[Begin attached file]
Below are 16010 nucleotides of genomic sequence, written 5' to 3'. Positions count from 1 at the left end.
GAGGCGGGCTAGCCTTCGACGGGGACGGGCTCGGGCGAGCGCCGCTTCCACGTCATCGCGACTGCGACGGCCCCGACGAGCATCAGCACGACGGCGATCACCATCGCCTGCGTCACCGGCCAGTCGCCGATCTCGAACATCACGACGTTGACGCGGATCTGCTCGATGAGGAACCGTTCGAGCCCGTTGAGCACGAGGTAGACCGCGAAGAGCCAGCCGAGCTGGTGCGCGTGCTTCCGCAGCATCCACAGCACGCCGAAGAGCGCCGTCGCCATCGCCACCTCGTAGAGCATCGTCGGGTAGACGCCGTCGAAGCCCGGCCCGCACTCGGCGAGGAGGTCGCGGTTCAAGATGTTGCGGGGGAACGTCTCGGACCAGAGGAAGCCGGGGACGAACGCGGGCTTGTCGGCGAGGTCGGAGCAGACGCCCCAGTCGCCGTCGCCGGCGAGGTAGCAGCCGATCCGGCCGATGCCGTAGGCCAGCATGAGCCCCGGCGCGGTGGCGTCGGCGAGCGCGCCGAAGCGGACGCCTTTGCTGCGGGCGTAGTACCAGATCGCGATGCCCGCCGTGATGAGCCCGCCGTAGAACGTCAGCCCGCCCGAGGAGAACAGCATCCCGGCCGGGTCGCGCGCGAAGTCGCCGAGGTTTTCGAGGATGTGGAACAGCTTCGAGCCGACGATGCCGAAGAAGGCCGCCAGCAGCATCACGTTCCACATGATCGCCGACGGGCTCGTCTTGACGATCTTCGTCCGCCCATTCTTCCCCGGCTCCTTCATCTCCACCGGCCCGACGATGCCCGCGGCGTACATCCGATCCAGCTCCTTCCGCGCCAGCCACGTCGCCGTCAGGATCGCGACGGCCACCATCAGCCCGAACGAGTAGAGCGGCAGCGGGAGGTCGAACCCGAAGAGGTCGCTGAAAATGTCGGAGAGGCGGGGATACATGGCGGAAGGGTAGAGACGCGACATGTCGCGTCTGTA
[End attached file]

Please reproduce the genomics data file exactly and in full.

Below are 16010 nucleotides of genomic sequence, written 5' to 3'. Positions count from 1 at the left end.
GAGGCGGGCTAGCCTTCGACGGGGACGGGCTCGGGCGAGCGCCGCTTCCACGTCATCGCGACTGCGACGGCCCCGACGAGCATCAGCACGACGGCGATCACCATCGCCTGCGTCACCGGCCAGTCGCCGATCTCGAACATCACGACGTTGACGCGGATCTGCTCGATGAGGAACCGTTCGAGCCCGTTGAGCACGAGGTAGACCGCGAAGAGCCAGCCGAGCTGGTGCGCGTGCTTCCGCAGCATCCACAGCACGCCGAAGAGCGCCGTCGCCATCGCCACCTCGTAGAGCATCGTCGGGTAGACGCCGTCGAAGCCCGGCCCGCACTCGGCGAGGAGGTCGCGGTTCAAGATGTTGCGGGGGAACGTCTCGGACCAGAGGAAGCCGGGGACGAACGCGGGCTTGTCGGCGAGGTCGGAGCAGACGCCCCAGTCGCCGTCGCCGGCGAGGTAGCAGCCGATCCGGCCGATGCCGTAGGCCAGCATGAGCCCCGGCGCGGTGGCGTCGGCGAGCGCGCCGAAGCGGACGCCTTTGCTGCGGGCGTAGTACCAGATCGCGATGCCCGCCGTGATGAGCCCGCCGTAGAACGTCAGCCCGCCCGAGGAGAACAGCATCCCGGCCGGGTCGCGCGCGAAGTCGCCGAGGTTTTCGAGGATGTGGAACAGCTTCGAGCCGACGATGCCGAAGAAGGCCGCCAGCAGCATCACGTTCCACATGATCGCCGACGGGCTCGTCTTGACGATCTTCGTCCGCCCATTCTTCCCCGGCTCCTTCATCTCCACCGGCCCGACGATGCCCGCGGCGTACATCCGATCCAGCTCCTTCCGCGCCAGCCACGTCGCCGTCAGGATCGCGACGGCCACCATCAGCCCGAACGAGTAGAGCGGCAGCGGGAGGTCGAACCCGAAGAGGTCGCTGAAAATGTCGGAGAGGCGGGGATACATGGCGGAAGGGTAGAGACGCGACATGTCGCGTCTGTA